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CAMP WILLIAMS -- As the United States intensifies its military mission in Afghanistan, Utah Marines prepare to deploy. We caught up with Charlie Company at the crack of dawn as the Marines trained for their mission.
One-hundred-fifty Marines of Company C Light Armored Reconnaissance Battalion tune up and train at Camp Williams to take down the Taliban in Afghanistan. Most are Utahns.
Charlie Company is battle tested. Nearly all have been deployed at least once to Iraq, others are on their second or third deployments.
Company commander Capt. Lamar Breshears said, "Getting ready to go to a combat zone, and the Marines are definitely anxious to get over there and get it going with what we have to do in Afghanistan."
Sgt. William Black, of Provo, said, "I think every war is completely different, and we're preparing for this one as if it's a whole new scenario."
They leave for Camp Pendleton, Calif., in early August, then to Afghanistan in November.
Lance Cpl. Brandon Cochran, of Orem, said, "No anxiety yet. Just maybe worried about my wife a little bit. I love the men I work with, and trust them, so I'm not worried about that at all."
During the days and weeks ahead, the Marines are doing a lot of physical training for the mission, but they're also doing a lot of bonding and trust building as well.
Sgt. Ben Jones, of Salt Lake City, said, "All the preparatory stuff, once you get over there, you feel ready. You have the support of the Marines and your family back home, and it usually goes pretty smoothly."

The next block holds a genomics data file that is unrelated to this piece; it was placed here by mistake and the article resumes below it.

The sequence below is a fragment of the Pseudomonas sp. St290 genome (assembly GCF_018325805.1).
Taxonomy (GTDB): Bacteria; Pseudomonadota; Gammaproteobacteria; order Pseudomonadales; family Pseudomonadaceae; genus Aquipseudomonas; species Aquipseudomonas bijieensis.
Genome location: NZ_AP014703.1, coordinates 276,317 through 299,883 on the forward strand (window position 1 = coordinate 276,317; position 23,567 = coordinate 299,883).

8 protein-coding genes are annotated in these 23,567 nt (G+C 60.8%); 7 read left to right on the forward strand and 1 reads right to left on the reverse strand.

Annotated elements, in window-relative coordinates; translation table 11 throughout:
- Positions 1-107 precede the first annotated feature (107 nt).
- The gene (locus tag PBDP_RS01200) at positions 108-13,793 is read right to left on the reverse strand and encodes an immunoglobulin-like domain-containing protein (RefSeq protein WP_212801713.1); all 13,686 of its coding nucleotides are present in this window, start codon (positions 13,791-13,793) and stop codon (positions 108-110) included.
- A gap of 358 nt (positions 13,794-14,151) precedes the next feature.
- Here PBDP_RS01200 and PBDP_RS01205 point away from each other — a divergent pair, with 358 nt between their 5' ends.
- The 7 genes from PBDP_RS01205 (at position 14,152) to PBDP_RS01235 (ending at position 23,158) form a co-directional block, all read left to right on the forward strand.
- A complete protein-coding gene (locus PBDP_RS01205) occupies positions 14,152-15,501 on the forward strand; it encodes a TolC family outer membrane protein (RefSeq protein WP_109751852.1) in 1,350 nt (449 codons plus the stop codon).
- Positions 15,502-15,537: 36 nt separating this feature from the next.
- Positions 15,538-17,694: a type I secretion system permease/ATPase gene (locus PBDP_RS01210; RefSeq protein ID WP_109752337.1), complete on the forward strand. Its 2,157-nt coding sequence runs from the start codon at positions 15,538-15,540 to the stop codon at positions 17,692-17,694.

The motorized infantry unit can cover a lot of ground quickly. In Afghanistan, the Marines will work with local people to prevent Taliban influence.
Capt. Breshears said, "If the Taliban show themselves, we'll deal with that when it comes."
When they signed up, these Marines knew they would go to war.
Cpl. Daniel Mayhew, of West Jordan, said, "I'm really excited to do it. I'm excited to learn more, and I'm motivated to help my Marines out that need the help."
It's a big commitment; the reservists among them have left their jobs and families for 400 days.
Cpl. David Reynolds, of Logan, said, "It's one of our core values as Marines -- honor, courage and commitment. So, we are committed to each other and to serving our country."
"We have a job to do. That's what we signed up to do. We're going to go over and do our best," Capt. Breshears said.
July has been the deadliest month for U.S. forces in the almost 8-year war; 34 have now died. Yet, the men of Charlie Company say they are motivated.
As Sgt. Black said, "The Marines are the few and the proud, sir."
The U.S. has nearly 60,000 troops in Afghanistan, a record number.